65. Responsibility was imposed in Dorset Yacht Co Ltd v Home Office  AC 1004, where the Home Office was held liable for damage done by escaping Borstal boys over whom the Home Office had had control. Its control over them gave rise to a special relationship in law between the plaintiffs and the Home Office. An assumption of a duty of care has also been found to exist as between an independent contractor and employees of the employer: see, for example, Gray v Fire Alarm Fabrication Services Ltd  ICR 247; Clay v AJ Crump Ltd  1 QB 533.
66. Likewise, it has been held on two occasions that it is arguable that a parent company may owe a duty of care to employees of subsidiaries: see Connelly v Rio Tino Zinc Corporation and Ngcobo v Thor Chemicals Holdings Ltd, January 1996, per Maurice Kay J, unreported. There is nothing in either judgment or the general law to support the submission advanced by Mr Stuart-Smith that the duty of care can only exist in these cases if the parent company has absolute control of the subsidiary. Moreover, if a parent company has responsibility towards the employees of a subsidiary there may not be an exact correlation between the responsibilities of the two companies. The parent company is not likely to accept responsibility towards its subsidiary's employees in all respects but only for example in relation to what might be called high level advice or strategy.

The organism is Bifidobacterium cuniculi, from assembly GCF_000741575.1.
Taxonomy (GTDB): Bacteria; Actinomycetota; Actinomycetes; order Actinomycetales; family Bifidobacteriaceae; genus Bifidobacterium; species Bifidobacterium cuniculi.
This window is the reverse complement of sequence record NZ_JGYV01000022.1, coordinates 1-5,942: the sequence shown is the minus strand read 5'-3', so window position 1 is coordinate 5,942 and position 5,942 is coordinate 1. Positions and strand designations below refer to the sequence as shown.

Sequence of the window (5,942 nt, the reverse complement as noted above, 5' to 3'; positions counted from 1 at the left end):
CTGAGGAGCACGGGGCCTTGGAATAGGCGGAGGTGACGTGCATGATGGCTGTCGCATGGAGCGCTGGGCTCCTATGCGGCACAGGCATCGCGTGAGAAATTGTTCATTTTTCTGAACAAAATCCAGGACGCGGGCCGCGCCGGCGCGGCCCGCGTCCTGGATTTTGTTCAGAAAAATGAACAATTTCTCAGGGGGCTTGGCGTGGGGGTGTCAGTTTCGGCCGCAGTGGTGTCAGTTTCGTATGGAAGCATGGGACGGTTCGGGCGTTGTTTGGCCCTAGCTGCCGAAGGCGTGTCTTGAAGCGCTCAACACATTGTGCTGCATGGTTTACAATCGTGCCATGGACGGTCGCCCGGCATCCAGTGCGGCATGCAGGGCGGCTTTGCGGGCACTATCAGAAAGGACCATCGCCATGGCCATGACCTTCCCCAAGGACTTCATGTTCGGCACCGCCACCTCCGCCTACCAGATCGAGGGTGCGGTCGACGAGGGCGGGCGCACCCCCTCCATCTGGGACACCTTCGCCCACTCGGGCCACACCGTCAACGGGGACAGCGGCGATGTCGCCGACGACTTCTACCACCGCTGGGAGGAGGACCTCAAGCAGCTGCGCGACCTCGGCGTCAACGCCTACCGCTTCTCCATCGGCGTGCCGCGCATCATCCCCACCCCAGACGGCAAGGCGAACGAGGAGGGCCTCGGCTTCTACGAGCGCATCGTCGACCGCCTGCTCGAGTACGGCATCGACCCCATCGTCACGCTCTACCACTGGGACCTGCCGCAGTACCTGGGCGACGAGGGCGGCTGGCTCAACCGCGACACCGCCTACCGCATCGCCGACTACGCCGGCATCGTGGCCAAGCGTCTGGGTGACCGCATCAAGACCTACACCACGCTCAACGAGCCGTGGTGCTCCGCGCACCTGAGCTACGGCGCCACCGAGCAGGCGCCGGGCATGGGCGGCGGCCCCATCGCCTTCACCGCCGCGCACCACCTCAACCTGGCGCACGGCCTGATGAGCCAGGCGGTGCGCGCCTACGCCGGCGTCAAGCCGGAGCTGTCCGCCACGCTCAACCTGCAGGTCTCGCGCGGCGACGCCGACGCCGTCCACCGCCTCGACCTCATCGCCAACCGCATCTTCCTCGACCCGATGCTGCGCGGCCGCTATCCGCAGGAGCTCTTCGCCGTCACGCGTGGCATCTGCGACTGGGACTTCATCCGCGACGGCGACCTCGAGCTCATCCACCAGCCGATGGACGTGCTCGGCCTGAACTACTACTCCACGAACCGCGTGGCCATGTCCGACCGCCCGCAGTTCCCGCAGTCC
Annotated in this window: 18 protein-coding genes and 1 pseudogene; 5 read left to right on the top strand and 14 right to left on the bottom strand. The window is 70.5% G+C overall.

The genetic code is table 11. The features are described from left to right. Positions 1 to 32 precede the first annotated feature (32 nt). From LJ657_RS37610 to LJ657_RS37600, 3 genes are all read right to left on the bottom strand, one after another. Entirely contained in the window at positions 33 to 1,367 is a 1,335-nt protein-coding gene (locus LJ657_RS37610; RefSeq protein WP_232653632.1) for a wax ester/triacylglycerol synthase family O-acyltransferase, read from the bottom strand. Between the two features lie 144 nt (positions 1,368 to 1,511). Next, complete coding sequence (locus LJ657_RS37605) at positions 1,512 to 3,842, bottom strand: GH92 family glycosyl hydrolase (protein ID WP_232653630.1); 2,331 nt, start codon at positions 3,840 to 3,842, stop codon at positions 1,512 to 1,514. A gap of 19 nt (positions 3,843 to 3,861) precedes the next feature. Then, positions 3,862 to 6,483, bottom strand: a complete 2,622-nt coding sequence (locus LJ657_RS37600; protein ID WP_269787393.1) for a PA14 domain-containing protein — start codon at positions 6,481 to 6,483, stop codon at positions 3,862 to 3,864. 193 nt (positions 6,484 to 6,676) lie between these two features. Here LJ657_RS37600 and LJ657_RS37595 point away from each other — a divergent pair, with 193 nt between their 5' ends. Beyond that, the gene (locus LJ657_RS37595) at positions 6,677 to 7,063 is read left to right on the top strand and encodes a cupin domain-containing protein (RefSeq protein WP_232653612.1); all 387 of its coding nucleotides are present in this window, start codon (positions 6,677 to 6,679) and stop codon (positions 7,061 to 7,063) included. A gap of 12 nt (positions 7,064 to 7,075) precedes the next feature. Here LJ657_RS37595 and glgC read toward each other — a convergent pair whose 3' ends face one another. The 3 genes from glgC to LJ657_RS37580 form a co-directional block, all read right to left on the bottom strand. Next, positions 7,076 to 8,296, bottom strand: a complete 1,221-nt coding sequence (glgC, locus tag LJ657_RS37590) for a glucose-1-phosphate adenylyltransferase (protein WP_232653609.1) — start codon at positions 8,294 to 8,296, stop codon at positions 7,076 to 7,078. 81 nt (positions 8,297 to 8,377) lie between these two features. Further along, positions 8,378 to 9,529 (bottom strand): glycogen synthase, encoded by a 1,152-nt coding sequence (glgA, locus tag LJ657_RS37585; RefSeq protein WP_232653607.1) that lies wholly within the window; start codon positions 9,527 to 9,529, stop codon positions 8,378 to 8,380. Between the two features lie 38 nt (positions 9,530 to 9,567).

69. I would emphatically reject any suggestion that this court is in any way concerned with what is usually referred to as piercing the corporate veil. A subsidiary and its company are separate entities. There is no imposition or assumption of responsibility by reason only that a company is the parent company of another company.
70. The question is simply whether what the parent company did amounted to taking on a direct duty to the subsidiary's employees.
78. Given Cape's state of knowledge about the Cowley Works, and its superior knowledge about the nature and management of asbestos risks, I have no doubt that in this case it is appropriate to find that Cape assumed a duty of care either to advise Cape Products on what steps it had to take in the light of knowledge then available to provide those employees with a safe system of work or to ensure that those steps were taken. The scope of the duty can be defined in either way. Whichever way it is formulated, the injury to Mr Chandler was the result. As the judge held, working on past performance and viewing the matter realistically, Cape could, and did on other matters, give Cape Products instructions as to how it was to operate with which, so far as we know, it duly complied.
79. In these circumstances, there was, in my judgment, a direct duty of care owed by Cape to the employees of Cape Products. There was an omission to advise on precautionary measures even though it was doing research and that research had not established (nor could it establish) that the asbestosis and related diseases were not caused by asbestos dust. Moreover, while I have reached my conclusion in my own words and following my own route, it turns out that, in all essential respects, my reasoning follows the analysis of the judge in paragraphs 61 and 72 to 75 of his judgment.